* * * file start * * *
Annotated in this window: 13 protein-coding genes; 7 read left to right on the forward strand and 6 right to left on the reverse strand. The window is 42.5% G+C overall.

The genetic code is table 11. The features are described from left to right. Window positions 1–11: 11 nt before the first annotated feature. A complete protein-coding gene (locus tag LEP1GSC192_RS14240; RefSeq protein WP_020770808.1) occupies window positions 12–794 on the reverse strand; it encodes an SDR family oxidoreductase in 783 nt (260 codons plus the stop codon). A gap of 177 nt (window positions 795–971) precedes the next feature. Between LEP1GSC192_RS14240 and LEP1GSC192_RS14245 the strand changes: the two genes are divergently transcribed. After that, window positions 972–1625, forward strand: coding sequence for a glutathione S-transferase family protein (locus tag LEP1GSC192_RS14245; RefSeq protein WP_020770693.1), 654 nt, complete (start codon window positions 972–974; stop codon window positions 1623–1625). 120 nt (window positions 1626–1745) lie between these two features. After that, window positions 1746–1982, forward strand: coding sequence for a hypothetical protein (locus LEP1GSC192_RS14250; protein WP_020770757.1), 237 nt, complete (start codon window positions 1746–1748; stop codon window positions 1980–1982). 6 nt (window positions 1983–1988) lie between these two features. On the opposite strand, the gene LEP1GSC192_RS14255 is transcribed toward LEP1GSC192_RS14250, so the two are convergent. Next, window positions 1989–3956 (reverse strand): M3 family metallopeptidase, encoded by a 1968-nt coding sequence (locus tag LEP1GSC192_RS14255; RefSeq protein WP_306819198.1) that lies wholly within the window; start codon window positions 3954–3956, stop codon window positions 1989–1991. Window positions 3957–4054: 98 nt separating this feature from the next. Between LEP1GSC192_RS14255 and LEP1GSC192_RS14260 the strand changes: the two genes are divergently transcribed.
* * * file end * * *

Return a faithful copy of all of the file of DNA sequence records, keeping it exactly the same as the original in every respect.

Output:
Annotated in this window: 13 protein-coding genes; 7 read left to right on the forward strand and 6 right to left on the reverse strand. The window is 42.5% G+C overall.

The genetic code is table 11. The features are described from left to right. Window positions 1–11: 11 nt before the first annotated feature. A complete protein-coding gene (locus tag LEP1GSC192_RS14240; RefSeq protein WP_020770808.1) occupies window positions 12–794 on the reverse strand; it encodes an SDR family oxidoreductase in 783 nt (260 codons plus the stop codon). A gap of 177 nt (window positions 795–971) precedes the next feature. Between LEP1GSC192_RS14240 and LEP1GSC192_RS14245 the strand changes: the two genes are divergently transcribed. After that, window positions 972–1625, forward strand: coding sequence for a glutathione S-transferase family protein (locus tag LEP1GSC192_RS14245; RefSeq protein WP_020770693.1), 654 nt, complete (start codon window positions 972–974; stop codon window positions 1623–1625). 120 nt (window positions 1626–1745) lie between these two features. After that, window positions 1746–1982, forward strand: coding sequence for a hypothetical protein (locus LEP1GSC192_RS14250; protein WP_020770757.1), 237 nt, complete (start codon window positions 1746–1748; stop codon window positions 1980–1982). 6 nt (window positions 1983–1988) lie between these two features. On the opposite strand, the gene LEP1GSC192_RS14255 is transcribed toward LEP1GSC192_RS14250, so the two are convergent. Next, window positions 1989–3956 (reverse strand): M3 family metallopeptidase, encoded by a 1968-nt coding sequence (locus tag LEP1GSC192_RS14255; RefSeq protein WP_306819198.1) that lies wholly within the window; start codon window positions 3954–3956, stop codon window positions 1989–1991. Window positions 3957–4054: 98 nt separating this feature from the next. Between LEP1GSC192_RS14255 and LEP1GSC192_RS14260 the strand changes: the two genes are divergently transcribed.